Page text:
Of course, the real world is much more complicated than that over-simplified theory. Remember the other way of hunting -- throw out free food to the animals (marks!), and they eventually come to the hunter to be slaughtered. Once the Chinese have established functional monopolies, what price do you think the US consumer will be paying?

Another interesting real-world observation is the opposite of Diminishing Returns -- economic growth (and living standards) have grown increasingly fast over the centuries -- at least until the 1970s, when Mish would say we went off the Gold Standard, and I would say we unleashed a torrent of excessive regulation with the EPA. Who knows? Maybe both factors were involved?

FelixMish
FelixMish

That China has done better than the US in the last 20 years is to be expected and desired. They started from the bottom like many before them. 20 years from now, the same thing will be able to be said of Viet Nam, several countries in Africa and, well, pick any country now at the bottom of the barrel.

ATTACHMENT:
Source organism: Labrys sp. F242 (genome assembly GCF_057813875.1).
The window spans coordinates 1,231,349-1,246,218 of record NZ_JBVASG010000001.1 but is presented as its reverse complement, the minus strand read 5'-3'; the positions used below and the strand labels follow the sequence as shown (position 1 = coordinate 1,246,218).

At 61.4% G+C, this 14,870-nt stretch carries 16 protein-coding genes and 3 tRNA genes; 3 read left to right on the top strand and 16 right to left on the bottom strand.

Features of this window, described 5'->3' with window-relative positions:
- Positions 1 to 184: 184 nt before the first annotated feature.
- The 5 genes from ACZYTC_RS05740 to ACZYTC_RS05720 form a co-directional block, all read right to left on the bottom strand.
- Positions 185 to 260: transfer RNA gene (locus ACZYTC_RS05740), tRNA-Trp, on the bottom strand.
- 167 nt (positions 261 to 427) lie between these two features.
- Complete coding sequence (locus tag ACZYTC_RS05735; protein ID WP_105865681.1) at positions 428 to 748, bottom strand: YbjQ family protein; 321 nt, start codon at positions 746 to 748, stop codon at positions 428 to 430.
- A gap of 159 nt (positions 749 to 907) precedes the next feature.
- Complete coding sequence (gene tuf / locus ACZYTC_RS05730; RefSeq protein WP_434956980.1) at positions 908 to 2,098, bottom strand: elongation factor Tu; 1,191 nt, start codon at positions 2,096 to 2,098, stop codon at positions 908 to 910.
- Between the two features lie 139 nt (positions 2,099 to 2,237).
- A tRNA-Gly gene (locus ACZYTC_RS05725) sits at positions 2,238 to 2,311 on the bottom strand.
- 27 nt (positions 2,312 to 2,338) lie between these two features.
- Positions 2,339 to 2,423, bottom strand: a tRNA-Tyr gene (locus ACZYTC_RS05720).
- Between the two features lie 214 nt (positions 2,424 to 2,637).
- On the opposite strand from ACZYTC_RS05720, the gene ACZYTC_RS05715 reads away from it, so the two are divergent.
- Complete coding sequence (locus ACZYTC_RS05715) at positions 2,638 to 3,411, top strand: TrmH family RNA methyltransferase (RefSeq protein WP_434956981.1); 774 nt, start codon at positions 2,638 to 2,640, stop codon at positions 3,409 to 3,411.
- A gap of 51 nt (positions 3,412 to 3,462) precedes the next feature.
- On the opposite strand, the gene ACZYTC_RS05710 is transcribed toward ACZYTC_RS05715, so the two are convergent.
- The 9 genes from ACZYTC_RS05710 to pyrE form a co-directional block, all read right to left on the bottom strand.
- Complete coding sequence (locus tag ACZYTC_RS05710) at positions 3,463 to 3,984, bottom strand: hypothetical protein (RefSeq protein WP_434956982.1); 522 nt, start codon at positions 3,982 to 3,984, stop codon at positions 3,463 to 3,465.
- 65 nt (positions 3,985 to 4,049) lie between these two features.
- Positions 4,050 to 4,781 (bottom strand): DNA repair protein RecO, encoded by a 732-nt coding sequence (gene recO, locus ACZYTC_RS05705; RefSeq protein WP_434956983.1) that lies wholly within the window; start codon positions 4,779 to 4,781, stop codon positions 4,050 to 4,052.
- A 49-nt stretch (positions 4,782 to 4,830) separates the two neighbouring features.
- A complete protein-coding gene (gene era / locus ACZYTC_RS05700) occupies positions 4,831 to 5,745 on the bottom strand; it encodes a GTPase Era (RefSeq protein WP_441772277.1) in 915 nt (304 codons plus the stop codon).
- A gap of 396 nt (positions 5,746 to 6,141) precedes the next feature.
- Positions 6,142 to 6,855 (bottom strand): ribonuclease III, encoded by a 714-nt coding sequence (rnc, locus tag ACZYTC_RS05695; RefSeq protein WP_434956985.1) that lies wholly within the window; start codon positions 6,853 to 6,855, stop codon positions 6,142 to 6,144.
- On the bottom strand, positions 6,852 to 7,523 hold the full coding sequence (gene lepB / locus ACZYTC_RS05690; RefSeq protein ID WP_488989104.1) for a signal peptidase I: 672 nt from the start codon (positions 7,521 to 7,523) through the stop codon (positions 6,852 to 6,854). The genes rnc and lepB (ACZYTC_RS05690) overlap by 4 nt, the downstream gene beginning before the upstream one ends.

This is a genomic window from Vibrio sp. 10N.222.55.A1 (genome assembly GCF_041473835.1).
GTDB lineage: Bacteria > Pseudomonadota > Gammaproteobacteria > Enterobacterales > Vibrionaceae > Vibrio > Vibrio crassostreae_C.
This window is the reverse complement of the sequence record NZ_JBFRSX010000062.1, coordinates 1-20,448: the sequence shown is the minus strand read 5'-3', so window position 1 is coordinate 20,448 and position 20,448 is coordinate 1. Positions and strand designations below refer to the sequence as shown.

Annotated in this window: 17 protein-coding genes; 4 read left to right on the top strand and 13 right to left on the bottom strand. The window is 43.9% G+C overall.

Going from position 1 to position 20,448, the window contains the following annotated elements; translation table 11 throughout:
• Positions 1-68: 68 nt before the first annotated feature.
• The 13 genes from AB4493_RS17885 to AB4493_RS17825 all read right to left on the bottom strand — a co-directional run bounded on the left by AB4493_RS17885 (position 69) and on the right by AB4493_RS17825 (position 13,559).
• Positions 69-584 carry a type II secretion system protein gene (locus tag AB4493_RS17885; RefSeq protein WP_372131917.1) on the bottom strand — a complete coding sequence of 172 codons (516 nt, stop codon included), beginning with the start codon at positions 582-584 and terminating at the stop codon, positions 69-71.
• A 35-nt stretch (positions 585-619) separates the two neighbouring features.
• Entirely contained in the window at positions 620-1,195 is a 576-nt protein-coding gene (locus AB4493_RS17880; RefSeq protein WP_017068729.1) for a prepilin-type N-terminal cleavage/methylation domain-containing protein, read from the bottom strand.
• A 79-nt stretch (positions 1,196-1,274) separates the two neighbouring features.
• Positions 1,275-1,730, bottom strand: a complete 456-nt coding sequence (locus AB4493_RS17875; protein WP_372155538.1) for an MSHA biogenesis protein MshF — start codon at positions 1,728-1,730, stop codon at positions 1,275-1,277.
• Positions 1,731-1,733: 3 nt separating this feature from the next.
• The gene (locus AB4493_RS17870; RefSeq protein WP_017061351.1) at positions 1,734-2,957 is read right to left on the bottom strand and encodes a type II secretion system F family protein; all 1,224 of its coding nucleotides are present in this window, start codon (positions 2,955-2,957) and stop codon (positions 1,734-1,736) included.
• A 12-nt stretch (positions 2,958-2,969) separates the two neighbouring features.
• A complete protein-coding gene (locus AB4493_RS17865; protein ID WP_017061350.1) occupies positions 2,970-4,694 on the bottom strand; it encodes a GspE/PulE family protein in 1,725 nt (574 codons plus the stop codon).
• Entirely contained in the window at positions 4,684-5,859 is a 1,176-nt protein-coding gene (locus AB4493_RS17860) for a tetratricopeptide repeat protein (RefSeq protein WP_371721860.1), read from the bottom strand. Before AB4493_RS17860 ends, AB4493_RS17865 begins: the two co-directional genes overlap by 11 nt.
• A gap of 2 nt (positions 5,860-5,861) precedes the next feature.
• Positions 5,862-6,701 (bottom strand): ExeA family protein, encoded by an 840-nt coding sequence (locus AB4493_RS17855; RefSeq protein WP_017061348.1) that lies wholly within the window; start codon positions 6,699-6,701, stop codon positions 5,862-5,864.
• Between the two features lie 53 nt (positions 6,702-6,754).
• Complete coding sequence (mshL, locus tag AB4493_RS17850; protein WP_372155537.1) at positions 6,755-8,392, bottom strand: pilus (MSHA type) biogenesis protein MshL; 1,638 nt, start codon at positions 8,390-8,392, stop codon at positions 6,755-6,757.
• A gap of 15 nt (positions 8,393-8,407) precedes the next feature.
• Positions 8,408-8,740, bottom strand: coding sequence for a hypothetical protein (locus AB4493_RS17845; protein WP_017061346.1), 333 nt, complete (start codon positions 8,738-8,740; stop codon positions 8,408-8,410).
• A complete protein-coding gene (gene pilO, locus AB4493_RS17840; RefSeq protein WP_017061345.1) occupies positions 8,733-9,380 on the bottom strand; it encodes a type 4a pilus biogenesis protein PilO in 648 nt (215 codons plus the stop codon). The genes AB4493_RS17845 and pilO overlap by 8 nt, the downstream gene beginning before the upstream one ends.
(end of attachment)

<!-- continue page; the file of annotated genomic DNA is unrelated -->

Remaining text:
In practice, any country currently on the low end of the industrial revolution curve has no excuse but ineptitude not to change-for-the-better more than the US (using the usual 19th century metrics). As it turns out, the trend is exactly what the learning curve says it would be: Each country changes for the better quicker than those before it. Ho, hum.

Overall this is very good for those on the top end of the curve. Sure, it's not universally good for every person in the top end. Especially if they rate themselves by comparing how much they changed against those who changed a lot. Or if the industrial revolution process eliminated their job. But, what else is new?

Consider this, if you are an American: Do you want Mexico to stay poor, or do you want them to be at Canada's level?

FelixMish
FelixMish

K, I like your quick summary of Ricardo.

Couple nits:

That the real world is more complex than the theory makes the theory work better. More opportunity for efficiencies.